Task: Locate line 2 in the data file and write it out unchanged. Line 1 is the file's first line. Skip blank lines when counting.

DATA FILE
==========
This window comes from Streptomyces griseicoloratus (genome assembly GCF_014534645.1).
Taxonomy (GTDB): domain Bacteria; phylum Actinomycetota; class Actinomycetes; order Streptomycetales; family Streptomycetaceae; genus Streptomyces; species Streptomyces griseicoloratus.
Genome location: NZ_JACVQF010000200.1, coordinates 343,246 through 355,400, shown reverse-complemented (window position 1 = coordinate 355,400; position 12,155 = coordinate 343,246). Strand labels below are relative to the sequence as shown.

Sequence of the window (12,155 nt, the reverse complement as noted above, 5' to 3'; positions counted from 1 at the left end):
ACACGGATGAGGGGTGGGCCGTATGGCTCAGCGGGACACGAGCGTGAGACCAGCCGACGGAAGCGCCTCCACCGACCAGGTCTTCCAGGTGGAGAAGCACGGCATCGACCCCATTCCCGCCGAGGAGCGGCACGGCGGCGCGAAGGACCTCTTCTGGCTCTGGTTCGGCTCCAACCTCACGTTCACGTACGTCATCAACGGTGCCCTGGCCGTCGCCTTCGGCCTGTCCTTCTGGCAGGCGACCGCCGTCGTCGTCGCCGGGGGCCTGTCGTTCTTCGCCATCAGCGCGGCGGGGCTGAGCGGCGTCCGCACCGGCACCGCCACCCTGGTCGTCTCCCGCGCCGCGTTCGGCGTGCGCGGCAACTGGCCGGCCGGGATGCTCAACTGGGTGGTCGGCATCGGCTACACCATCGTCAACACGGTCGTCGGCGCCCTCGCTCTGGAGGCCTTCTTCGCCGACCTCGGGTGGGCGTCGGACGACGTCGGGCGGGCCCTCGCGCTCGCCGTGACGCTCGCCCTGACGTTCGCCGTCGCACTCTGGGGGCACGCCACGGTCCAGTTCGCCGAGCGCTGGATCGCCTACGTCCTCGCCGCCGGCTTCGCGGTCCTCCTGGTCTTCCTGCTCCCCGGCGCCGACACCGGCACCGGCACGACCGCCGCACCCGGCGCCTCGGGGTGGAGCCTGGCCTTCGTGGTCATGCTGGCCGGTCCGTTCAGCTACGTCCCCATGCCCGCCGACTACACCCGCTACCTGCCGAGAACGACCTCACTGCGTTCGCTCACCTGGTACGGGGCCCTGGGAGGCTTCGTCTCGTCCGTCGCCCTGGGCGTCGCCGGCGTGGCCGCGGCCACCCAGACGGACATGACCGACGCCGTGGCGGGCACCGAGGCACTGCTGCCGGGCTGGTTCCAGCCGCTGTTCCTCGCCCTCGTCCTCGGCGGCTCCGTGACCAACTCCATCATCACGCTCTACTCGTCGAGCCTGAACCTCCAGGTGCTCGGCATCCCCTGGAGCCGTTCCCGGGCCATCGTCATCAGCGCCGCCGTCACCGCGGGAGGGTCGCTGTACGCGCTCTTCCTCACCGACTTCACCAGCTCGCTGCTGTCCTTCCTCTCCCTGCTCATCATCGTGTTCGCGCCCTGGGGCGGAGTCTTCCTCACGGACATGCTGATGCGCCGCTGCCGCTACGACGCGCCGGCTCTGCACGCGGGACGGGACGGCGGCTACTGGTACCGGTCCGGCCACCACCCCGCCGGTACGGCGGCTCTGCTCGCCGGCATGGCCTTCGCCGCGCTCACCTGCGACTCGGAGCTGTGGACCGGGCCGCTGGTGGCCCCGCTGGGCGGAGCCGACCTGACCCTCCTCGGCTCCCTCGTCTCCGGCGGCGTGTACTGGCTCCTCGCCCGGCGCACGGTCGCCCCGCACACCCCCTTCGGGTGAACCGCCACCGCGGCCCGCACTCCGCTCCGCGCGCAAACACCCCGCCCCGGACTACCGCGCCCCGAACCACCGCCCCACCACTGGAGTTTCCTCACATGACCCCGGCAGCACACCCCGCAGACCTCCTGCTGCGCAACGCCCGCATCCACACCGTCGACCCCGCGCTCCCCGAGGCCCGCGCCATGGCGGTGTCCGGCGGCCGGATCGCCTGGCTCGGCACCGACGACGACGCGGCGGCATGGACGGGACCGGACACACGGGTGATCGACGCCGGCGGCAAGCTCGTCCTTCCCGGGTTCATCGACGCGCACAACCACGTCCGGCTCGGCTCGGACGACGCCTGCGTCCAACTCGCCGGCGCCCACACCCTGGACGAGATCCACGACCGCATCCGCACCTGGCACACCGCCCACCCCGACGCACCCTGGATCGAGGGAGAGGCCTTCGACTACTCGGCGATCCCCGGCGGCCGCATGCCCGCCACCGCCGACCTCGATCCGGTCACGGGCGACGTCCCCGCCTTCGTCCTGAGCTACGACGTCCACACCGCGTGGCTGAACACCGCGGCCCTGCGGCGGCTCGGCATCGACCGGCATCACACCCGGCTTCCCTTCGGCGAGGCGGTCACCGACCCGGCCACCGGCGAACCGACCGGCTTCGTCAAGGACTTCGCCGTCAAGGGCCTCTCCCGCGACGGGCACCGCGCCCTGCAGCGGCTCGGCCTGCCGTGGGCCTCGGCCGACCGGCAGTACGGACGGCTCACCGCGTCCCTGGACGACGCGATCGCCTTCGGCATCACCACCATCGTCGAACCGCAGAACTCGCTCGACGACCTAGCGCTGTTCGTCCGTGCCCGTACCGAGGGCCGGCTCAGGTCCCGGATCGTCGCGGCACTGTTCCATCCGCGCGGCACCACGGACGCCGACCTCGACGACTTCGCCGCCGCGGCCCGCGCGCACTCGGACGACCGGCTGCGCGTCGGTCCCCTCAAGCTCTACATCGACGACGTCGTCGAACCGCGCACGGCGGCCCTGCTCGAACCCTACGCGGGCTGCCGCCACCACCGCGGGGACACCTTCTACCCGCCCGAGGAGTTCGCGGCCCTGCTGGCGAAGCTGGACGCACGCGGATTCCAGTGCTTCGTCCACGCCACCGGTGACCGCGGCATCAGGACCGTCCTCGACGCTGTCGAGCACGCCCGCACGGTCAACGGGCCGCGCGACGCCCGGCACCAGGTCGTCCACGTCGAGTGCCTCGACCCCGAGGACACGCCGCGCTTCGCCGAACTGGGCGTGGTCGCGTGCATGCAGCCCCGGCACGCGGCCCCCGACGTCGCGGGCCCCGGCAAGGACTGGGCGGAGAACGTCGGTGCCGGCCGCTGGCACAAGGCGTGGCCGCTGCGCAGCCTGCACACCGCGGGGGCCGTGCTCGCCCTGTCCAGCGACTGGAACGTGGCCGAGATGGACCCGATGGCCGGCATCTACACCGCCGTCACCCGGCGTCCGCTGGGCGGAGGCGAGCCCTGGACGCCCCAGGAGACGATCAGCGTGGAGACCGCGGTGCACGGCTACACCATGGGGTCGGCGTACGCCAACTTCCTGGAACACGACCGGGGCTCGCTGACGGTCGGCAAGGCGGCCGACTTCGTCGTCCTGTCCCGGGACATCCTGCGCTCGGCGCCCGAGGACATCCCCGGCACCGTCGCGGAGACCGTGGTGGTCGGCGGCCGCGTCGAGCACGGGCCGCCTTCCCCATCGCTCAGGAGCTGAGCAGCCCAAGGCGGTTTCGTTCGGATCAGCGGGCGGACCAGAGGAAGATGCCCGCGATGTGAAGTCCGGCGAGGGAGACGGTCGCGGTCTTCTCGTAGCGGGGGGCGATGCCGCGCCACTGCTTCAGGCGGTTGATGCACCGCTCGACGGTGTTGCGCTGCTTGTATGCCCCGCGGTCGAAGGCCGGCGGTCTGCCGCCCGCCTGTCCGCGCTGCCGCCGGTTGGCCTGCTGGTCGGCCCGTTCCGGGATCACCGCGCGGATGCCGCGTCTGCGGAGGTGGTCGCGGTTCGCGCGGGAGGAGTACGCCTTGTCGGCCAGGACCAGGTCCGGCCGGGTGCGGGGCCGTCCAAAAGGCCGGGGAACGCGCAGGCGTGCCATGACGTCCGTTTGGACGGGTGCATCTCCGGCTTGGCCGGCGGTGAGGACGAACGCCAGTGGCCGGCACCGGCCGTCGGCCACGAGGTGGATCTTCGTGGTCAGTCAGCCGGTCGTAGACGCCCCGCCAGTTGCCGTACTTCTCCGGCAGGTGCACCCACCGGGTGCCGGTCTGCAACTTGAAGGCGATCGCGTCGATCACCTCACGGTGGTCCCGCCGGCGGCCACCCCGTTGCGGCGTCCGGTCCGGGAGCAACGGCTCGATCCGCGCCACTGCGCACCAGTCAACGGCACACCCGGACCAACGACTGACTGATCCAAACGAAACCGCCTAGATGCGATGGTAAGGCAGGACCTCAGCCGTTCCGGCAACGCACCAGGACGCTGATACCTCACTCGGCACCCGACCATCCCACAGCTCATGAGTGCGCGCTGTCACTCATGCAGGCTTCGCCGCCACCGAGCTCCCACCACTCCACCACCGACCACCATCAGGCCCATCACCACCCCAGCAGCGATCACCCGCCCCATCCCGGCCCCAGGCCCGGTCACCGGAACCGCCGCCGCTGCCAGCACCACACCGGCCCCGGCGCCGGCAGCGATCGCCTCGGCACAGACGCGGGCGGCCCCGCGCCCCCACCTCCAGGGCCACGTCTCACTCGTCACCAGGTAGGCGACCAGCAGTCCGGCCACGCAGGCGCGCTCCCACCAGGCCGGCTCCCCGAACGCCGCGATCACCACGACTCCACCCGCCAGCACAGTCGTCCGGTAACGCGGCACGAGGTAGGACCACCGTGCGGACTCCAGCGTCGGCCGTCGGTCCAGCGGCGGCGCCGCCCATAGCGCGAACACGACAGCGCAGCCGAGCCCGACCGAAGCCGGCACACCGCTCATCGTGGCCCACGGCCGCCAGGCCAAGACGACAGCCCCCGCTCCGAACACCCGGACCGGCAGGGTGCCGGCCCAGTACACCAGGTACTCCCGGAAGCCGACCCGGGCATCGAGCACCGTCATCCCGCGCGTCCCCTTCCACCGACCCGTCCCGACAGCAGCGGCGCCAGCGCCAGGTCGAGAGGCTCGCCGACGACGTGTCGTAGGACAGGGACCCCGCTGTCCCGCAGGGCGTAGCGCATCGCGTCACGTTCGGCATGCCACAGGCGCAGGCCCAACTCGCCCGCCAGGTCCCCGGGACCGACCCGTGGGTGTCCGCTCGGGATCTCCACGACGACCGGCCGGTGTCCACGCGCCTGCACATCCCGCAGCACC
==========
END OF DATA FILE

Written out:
Taxonomy (GTDB): domain Bacteria; phylum Actinomycetota; class Actinomycetes; order Streptomycetales; family Streptomycetaceae; genus Streptomyces; species Streptomyces griseicoloratus.